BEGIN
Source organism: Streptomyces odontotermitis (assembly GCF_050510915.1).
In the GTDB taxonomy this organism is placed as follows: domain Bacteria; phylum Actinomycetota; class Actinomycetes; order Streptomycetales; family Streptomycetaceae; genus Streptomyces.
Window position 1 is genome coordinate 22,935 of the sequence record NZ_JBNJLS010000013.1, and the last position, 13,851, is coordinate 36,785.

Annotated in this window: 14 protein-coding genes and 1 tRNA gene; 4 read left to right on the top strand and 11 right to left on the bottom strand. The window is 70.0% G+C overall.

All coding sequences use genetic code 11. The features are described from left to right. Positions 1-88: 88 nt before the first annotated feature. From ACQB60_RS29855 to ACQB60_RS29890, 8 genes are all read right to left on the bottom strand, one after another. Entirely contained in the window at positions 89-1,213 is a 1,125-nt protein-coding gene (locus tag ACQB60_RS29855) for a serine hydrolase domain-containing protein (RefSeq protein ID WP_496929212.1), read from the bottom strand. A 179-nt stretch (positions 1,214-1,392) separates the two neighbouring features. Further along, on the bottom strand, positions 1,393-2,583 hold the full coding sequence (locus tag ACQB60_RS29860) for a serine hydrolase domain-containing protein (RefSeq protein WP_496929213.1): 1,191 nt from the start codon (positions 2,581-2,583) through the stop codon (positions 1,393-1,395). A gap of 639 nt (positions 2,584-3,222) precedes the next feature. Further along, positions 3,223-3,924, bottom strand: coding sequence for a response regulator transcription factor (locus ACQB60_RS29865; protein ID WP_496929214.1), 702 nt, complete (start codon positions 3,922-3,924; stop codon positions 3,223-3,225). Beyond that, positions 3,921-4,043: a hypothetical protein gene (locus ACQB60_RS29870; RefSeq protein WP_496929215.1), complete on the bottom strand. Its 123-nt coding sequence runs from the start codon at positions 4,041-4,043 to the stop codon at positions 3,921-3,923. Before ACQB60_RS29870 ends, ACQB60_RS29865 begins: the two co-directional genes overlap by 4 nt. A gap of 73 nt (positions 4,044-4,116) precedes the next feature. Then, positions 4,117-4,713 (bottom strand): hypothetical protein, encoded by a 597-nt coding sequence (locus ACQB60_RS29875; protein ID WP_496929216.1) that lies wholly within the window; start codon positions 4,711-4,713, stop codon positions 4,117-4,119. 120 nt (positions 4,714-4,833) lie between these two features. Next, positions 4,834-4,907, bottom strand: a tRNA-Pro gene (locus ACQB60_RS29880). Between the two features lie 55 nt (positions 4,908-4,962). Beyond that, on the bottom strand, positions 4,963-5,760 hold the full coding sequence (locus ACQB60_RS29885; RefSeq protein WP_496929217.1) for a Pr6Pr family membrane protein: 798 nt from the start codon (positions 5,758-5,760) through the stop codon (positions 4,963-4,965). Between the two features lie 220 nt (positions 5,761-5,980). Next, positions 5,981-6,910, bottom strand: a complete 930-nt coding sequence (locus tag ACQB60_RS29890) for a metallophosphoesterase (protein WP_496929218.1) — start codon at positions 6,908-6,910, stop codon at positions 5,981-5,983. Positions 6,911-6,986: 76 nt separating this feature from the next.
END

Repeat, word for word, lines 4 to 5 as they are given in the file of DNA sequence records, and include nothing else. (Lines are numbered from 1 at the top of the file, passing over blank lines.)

Annotated in this window: 14 protein-coding genes and 1 tRNA gene; 4 read left to right on the top strand and 11 right to left on the bottom strand. The window is 70.0% G+C overall.

All coding sequences use genetic code 11. The features are described from left to right. Positions 1-88: 88 nt before the first annotated feature. From ACQB60_RS29855 to ACQB60_RS29890, 8 genes are all read right to left on the bottom strand, one after another. Entirely contained in the window at positions 89-1,213 is a 1,125-nt protein-coding gene (locus tag ACQB60_RS29855) for a serine hydrolase domain-containing protein (RefSeq protein ID WP_496929212.1), read from the bottom strand. A 179-nt stretch (positions 1,214-1,392) separates the two neighbouring features. Further along, on the bottom strand, positions 1,393-2,583 hold the full coding sequence (locus tag ACQB60_RS29860) for a serine hydrolase domain-containing protein (RefSeq protein WP_496929213.1): 1,191 nt from the start codon (positions 2,581-2,583) through the stop codon (positions 1,393-1,395). A gap of 639 nt (positions 2,584-3,222) precedes the next feature. Further along, positions 3,223-3,924, bottom strand: coding sequence for a response regulator transcription factor (locus ACQB60_RS29865; protein ID WP_496929214.1), 702 nt, complete (start codon positions 3,922-3,924; stop codon positions 3,223-3,225). Beyond that, positions 3,921-4,043: a hypothetical protein gene (locus ACQB60_RS29870; RefSeq protein WP_496929215.1), complete on the bottom strand. Its 123-nt coding sequence runs from the start codon at positions 4,041-4,043 to the stop codon at positions 3,921-3,923. Before ACQB60_RS29870 ends, ACQB60_RS29865 begins: the two co-directional genes overlap by 4 nt. A gap of 73 nt (positions 4,044-4,116) precedes the next feature. Then, positions 4,117-4,713 (bottom strand): hypothetical protein, encoded by a 597-nt coding sequence (locus ACQB60_RS29875; protein ID WP_496929216.1) that lies wholly within the window; start codon positions 4,711-4,713, stop codon positions 4,117-4,119. 120 nt (positions 4,714-4,833) lie between these two features. Next, positions 4,834-4,907, bottom strand: a tRNA-Pro gene (locus ACQB60_RS29880). Between the two features lie 55 nt (positions 4,908-4,962). Beyond that, on the bottom strand, positions 4,963-5,760 hold the full coding sequence (locus ACQB60_RS29885; RefSeq protein WP_496929217.1) for a Pr6Pr family membrane protein: 798 nt from the start codon (positions 5,758-5,760) through the stop codon (positions 4,963-4,965). Between the two features lie 220 nt (positions 5,761-5,980). Next, positions 5,981-6,910, bottom strand: a complete 930-nt coding sequence (locus tag ACQB60_RS29890) for a metallophosphoesterase (protein WP_496929218.1) — start codon at positions 6,908-6,910, stop codon at positions 5,981-5,983. Positions 6,911-6,986: 76 nt separating this feature from the next.